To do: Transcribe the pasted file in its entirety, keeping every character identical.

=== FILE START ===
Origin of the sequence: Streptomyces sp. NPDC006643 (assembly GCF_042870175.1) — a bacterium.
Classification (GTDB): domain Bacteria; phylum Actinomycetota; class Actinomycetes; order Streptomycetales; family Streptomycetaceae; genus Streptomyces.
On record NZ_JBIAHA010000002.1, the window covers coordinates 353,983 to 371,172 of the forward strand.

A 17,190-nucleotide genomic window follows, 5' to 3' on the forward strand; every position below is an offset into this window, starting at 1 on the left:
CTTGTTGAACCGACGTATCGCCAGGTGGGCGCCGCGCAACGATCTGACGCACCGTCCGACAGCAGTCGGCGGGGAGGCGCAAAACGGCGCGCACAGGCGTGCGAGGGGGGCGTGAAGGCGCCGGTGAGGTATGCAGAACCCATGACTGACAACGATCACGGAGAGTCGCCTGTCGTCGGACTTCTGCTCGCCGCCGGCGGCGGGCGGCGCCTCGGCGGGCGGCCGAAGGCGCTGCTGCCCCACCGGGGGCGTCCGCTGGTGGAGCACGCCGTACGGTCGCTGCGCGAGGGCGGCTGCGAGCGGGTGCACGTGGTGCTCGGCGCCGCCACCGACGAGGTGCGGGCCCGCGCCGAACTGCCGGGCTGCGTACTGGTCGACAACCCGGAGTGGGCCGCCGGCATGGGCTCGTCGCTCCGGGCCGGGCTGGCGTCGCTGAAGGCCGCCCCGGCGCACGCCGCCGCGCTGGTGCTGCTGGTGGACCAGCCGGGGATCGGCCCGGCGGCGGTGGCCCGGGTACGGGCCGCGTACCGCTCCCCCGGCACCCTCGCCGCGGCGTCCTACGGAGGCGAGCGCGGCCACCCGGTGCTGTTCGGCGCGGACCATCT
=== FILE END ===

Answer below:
Origin of the sequence: Streptomyces sp. NPDC006643 (assembly GCF_042870175.1) — a bacterium.
Classification (GTDB): domain Bacteria; phylum Actinomycetota; class Actinomycetes; order Streptomycetales; family Streptomycetaceae; genus Streptomyces.
On record NZ_JBIAHA010000002.1, the window covers coordinates 353,983 to 371,172 of the forward strand.

A 17,190-nucleotide genomic window follows, 5' to 3' on the forward strand; every position below is an offset into this window, starting at 1 on the left:
CTTGTTGAACCGACGTATCGCCAGGTGGGCGCCGCGCAACGATCTGACGCACCGTCCGACAGCAGTCGGCGGGGAGGCGCAAAACGGCGCGCACAGGCGTGCGAGGGGGGCGTGAAGGCGCCGGTGAGGTATGCAGAACCCATGACTGACAACGATCACGGAGAGTCGCCTGTCGTCGGACTTCTGCTCGCCGCCGGCGGCGGGCGGCGCCTCGGCGGGCGGCCGAAGGCGCTGCTGCCCCACCGGGGGCGTCCGCTGGTGGAGCACGCCGTACGGTCGCTGCGCGAGGGCGGCTGCGAGCGGGTGCACGTGGTGCTCGGCGCCGCCACCGACGAGGTGCGGGCCCGCGCCGAACTGCCGGGCTGCGTACTGGTCGACAACCCGGAGTGGGCCGCCGGCATGGGCTCGTCGCTCCGGGCCGGGCTGGCGTCGCTGAAGGCCGCCCCGGCGCACGCCGCCGCGCTGGTGCTGCTGGTGGACCAGCCGGGGATCGGCCCGGCGGCGGTGGCCCGGGTACGGGCCGCGTACCGCTCCCCCGGCACCCTCGCCGCGGCGTCCTACGGAGGCGAGCGCGGCCACCCGGTGCTGTTCGGCGCGGACCATCT